This article originally appeared on Diversity & Inclusion.
As Black History Month comes to an end, RBC honours Wanda Robson and her sister Viola Desmond, whose story she championed for decades. As civil rights activists who fought for justice and equality in their own ways, the work of these two extraordinary women is something that all Canadians can reflect upon over the year ahead.
Wanda Robson was the youngest sister of the late civil rights pioneer Viola Desmond, a woman who challenged the practice of racial segregation in a New Glasgow, Nova Scotia movie theatre in 1946. Desmond, who was Black, was arrested for refusing to leave a whites-only section of the cinema – she was consequently arrested, jailed overnight and convicted without representation for an obscure tax offense. Her fight against injustice helped end segregation in Nova Scotia – and her sister’s determined mission helped bring Viola’s story to light.
“As the youngest sister of Viola, Wanda made it her mission to share her story,” says Colleen Doyle, RBC Branch Manager in North Sydney, Nova Scotia who had a close relationship with Wanda and her husband Joe. “It was her personality to want the story out there – she was just so proud to talk about Viola.”
Beyond raising awareness for her Viola’s courageous act, Wanda’s hope was to have her sister exonerated. As a result of Wanda’s work, in 2010 the Nova Scotia legislature granted Viola a Royal Prerogative of Mercy posthumous free pardon, the first issued in Canada. Lieutenant Governor Maryann Francis, a Black woman herself, granted the pardon. In a video featured at the Canadian Museum for Human Rights, she said “It took 65 years for a woman of colour to free another woman of colour.”
Wanda’s work wasn’t done there. Thanks to her efforts, in 2016, the Bank of Canada announced that Viola Desmond would be the first Canadian woman to be featured on the face of a banknote. On November 19, 2018, the $10 note was unveiled, showcasing Viola along with a map of the North End of Halifax, where she lived and worked, and an excerpt from the Canadian Charter of Rights and Freedoms.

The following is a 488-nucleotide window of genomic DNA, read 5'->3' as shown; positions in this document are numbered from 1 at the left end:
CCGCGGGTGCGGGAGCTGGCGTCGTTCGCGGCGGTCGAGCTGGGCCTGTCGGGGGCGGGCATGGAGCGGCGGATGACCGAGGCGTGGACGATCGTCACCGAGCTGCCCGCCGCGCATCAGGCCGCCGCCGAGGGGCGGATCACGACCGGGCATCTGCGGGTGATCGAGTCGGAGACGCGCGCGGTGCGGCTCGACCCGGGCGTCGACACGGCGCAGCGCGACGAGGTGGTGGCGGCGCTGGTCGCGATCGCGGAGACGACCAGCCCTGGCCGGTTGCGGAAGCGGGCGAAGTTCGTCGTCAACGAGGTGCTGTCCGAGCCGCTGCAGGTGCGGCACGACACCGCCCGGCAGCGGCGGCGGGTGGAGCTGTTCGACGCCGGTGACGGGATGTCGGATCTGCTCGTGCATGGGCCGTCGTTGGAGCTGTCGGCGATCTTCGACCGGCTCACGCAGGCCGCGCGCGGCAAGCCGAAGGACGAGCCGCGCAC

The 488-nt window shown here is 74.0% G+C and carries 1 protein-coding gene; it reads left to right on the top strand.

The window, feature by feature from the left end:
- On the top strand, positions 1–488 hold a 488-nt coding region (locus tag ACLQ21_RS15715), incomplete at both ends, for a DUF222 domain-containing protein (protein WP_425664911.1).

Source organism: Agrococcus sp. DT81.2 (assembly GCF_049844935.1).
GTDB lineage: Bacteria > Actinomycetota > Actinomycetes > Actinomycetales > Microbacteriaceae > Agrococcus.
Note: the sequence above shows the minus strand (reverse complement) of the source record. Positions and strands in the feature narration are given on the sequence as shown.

An activist in her own right
In addition to being known as Viola Desmond’s youngest sister, Wanda Robson was a prominent community educator, author and champion for civil rights. She was also known for her spirit, determination and relentless energy. In 2004, at the age of 76, she graduated from Cape Breton University with a Bachelor of Arts degree, fulfilling her life-long dream of pursuing a university education. There, she became a friend and mentor to many, and an honorary doctorate recipient. In 2010, she wrote the autobiography Sister to Courage to honour her sister’s memory and for decades was an active spokesperson, speaking at dozens of schools in Nova Scotia and across the country. Well into her eighties, she passionately shared Viola’s story and raised awareness of her impact and contributions.
An activist in her own right, Robson’s public service also included three terms on the Nova Scotia Advisory Council for the Status of Women and served in a number of leadership roles for Girl Guides of Canada over a 25-year period. In 2021, she was named to the Order of Nova Scotia as a pillar of the African Nova Scotian community.
Like so many social justice advocates, Wanda believed in the ideal of 'someday.' That fueled her and ensured that Canada's history was fully told. Wanda helped us understand that truth, no matter how ugly, can unite us in common cause toward greater inclusion. She reminded us that we cannot remedy the issues that we do not talk about. - Mark Beckles, VP Social Impact and Innovation, RBC.
In 2021, Cape Breton University (CBU) announced the Wanda Robson Scholarship, established through a generous donation from the Jeannine Deveau Achievement Fund to support African Nova Scotian students at CBU. “It was at the donor’s request that we name this scholarship after Wanda, because of the strong alignment of values,” explains Sara Burke, Vice President Development at Cape Breton University. “Her hard work and dedication to education and social justice is something that African Nova Scotian students can look to for inspiration and motivation in their own journeys.”
It was beyond fitting to name the scholarship after Wanda, who was moved by the decision. “To be in the room on the day we told Wanda that this scholarship would be named in her honour was a day I will never forget,” adds Burke. “For so many years, she told her sister’s story of perseverance and resilience. Now, we get to share Wanda’s story and legacy through this scholarship and her connection with Cape Breton University.” The scholarship will be awarded every year to an African Nova Scotian who exemplifies leadership qualities through community involvement, student activities or athletics.
Without Wanda’s efforts, there would be no curation of Viola’s history or $10 note featuring her fight for justice. Wanda is celebrated for her resolve and actions to bring the story to light. At the same time, she is remembered for her kindness, generosity, determination and mischievous sense of humour.
Appropriately, Wanda’s favourite song was A Change is Gonna Come by Sam Cooke. She has been quoted as saying “Change is gonna come. We have to be patient. Never give up. Never give up.” Wanda is a shining example that through persistence, energy and an unshakable mission, change can come indeed.
For those who wish to honour Wanda Robson, donations can be made to “The Wanda Robson Scholarship” at Cape Breton University cbu.ca/donor/donate-now/
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